Summer Gardening Tips - Herbs and VeggiesSpring is traditionally seen as the season for harvesting herbs and veggies, however there are a variety of these food sources that are at their peak for harvesting during our warm summer spells.
Summer is the time to sow and reap carrots, beetroots, beans, pumpkin, marrows, cucumbers, rocket and radishes for example. For tomatoes, eggplant, chillies, green peppers and lettuce, it is easier to sow the seeds into seed trays and wait until they germinate before you plant them into the beds, or even simpler, buy already grown seedlings from your nursery. Putting a thin layer of straw over the sown seeds will help prevent the beds from drying out in the warm weather.
Summer is a good time for herbs such as mint, sweet basil, coriander, dill and oregano. You can also plant herbs that your pets will love, such as dog grass, catnip and borage. To keep the herbs growing well, pick them regularly and feed them twice a month with a liquid fertiliser at half the strength.
Werner grew up in Worcester and started working after school in an art gallery in the local town. While working at the art gallery, a friend told him about porcelain restoration, and the two of them started investigating this further. They bought a book on the subject and began reading up on it, and eventually managed to source a course in Claremont, Cape Town, given by Belinda Wilkinson on exactly that.
Being inspired by the course, Werner took up porcelain restoration as a hobby while working at the art gallery and shortly gave up the gallery to apprentice in glass blowing works for 4 years with David Reade at The Barn in town. But eventually as the restoration work grew more demanding, a decision had to be made between the two crafts. Porcelain restoration won, and after a few more intensive courses at The South African Institute for Objects Conservation (SAINST), Werner started his own business.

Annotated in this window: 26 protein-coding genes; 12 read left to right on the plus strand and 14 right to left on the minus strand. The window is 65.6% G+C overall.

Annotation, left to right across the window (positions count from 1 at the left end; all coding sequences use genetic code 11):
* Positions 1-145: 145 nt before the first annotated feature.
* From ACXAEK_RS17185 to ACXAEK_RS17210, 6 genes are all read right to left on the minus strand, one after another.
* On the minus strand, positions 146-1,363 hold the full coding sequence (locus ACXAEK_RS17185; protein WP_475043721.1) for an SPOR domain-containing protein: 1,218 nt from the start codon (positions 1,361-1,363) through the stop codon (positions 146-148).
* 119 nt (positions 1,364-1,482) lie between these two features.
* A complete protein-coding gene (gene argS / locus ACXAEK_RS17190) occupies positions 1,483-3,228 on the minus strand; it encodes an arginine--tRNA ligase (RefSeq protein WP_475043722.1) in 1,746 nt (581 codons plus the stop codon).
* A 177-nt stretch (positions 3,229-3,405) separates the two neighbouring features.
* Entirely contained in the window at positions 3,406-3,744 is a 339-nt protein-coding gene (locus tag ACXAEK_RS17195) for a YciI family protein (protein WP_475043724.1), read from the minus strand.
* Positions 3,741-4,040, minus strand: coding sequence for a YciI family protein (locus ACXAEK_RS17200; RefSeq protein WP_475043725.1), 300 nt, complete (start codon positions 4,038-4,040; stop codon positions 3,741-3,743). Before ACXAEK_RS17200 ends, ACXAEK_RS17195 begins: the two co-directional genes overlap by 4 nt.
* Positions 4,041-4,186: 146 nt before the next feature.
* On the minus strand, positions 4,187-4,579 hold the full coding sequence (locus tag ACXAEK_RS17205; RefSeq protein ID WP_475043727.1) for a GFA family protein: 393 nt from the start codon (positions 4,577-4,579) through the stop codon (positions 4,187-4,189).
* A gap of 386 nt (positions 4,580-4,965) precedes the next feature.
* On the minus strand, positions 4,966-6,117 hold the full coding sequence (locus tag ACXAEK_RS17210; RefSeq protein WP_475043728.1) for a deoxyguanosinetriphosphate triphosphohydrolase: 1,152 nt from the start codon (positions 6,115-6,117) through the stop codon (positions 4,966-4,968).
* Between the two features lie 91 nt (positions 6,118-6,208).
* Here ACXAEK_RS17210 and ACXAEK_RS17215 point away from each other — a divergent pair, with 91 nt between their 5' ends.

As anyone who has started their own business knows, the first few years are hard work. The same was true for Werner, but his work spoke for itself, and over the years his business has thrived. Today he has customers from all over the country and abroad. They are mostly collectors, people who the auctioneers Strauss & Co. send to him, museums, architects, The Heritage Conservation Group (part of SAINST), and also ordinary people who attach sentimental value to a broken item. Werner never says no to work that does not come his way. He said if the piece means something to someone, he would fix it, no matter whether it is an ornament of thousands of rands, a priceless collectors item, or a cheap but sentimental treasure.
Led by neuroscientist William L. Klein and materials scientist Vinayak P. Dravid, the research team developed an MRI (magnetic resonance imaging) probe that pairs a magnetic nanostructure (MNS) with an antibody that seeks out the amyloid beta brain toxins responsible for onset of the disease. The accumulated toxins, because of the associated magnetic nanostructures, show up as dark areas in MRI scans of the brain.
This new MRI probe technology is detecting something different from conventional technology: toxic amyloid beta oligomers instead of plaques, which occur at a stage of Alzheimer's when therapeutic intervention would be very late. Amyloid beta oligomers now are widely believed to be the culprit in the onset of Alzheimer's disease and subsequent memory loss.